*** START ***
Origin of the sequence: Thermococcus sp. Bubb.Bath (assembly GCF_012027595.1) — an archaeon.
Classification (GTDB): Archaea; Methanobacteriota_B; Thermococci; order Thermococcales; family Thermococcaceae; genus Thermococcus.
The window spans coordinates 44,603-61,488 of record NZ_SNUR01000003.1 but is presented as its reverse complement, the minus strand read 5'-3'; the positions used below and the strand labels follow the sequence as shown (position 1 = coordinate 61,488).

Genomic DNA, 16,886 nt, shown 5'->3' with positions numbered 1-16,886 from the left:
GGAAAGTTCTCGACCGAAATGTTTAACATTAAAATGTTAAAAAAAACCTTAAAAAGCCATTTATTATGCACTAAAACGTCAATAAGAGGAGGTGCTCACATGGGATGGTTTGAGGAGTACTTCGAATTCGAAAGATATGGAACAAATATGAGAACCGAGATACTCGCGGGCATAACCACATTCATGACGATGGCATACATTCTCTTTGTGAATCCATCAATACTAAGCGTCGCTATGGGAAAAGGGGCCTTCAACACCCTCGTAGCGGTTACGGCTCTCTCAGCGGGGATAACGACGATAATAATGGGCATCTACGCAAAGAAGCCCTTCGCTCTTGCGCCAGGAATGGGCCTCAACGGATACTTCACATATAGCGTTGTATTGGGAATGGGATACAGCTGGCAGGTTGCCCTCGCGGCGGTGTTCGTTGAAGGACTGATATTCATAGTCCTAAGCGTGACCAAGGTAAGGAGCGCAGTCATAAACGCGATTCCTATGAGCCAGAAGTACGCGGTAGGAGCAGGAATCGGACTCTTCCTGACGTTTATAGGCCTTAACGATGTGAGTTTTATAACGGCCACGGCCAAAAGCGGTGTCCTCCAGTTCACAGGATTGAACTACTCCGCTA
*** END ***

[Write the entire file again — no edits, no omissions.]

Origin of the sequence: Thermococcus sp. Bubb.Bath (assembly GCF_012027595.1) — an archaeon.
Classification (GTDB): Archaea; Methanobacteriota_B; Thermococci; order Thermococcales; family Thermococcaceae; genus Thermococcus.
The window spans coordinates 44,603-61,488 of record NZ_SNUR01000003.1 but is presented as its reverse complement, the minus strand read 5'-3'; the positions used below and the strand labels follow the sequence as shown (position 1 = coordinate 61,488).

Genomic DNA, 16,886 nt, shown 5'->3' with positions numbered 1-16,886 from the left:
GGAAAGTTCTCGACCGAAATGTTTAACATTAAAATGTTAAAAAAAACCTTAAAAAGCCATTTATTATGCACTAAAACGTCAATAAGAGGAGGTGCTCACATGGGATGGTTTGAGGAGTACTTCGAATTCGAAAGATATGGAACAAATATGAGAACCGAGATACTCGCGGGCATAACCACATTCATGACGATGGCATACATTCTCTTTGTGAATCCATCAATACTAAGCGTCGCTATGGGAAAAGGGGCCTTCAACACCCTCGTAGCGGTTACGGCTCTCTCAGCGGGGATAACGACGATAATAATGGGCATCTACGCAAAGAAGCCCTTCGCTCTTGCGCCAGGAATGGGCCTCAACGGATACTTCACATATAGCGTTGTATTGGGAATGGGATACAGCTGGCAGGTTGCCCTCGCGGCGGTGTTCGTTGAAGGACTGATATTCATAGTCCTAAGCGTGACCAAGGTAAGGAGCGCAGTCATAAACGCGATTCCTATGAGCCAGAAGTACGCGGTAGGAGCAGGAATCGGACTCTTCCTGACGTTTATAGGCCTTAACGATGTGAGTTTTATAACGGCCACGGCCAAAAGCGGTGTCCTCCAGTTCACAGGATTGAACTACTCCGCTA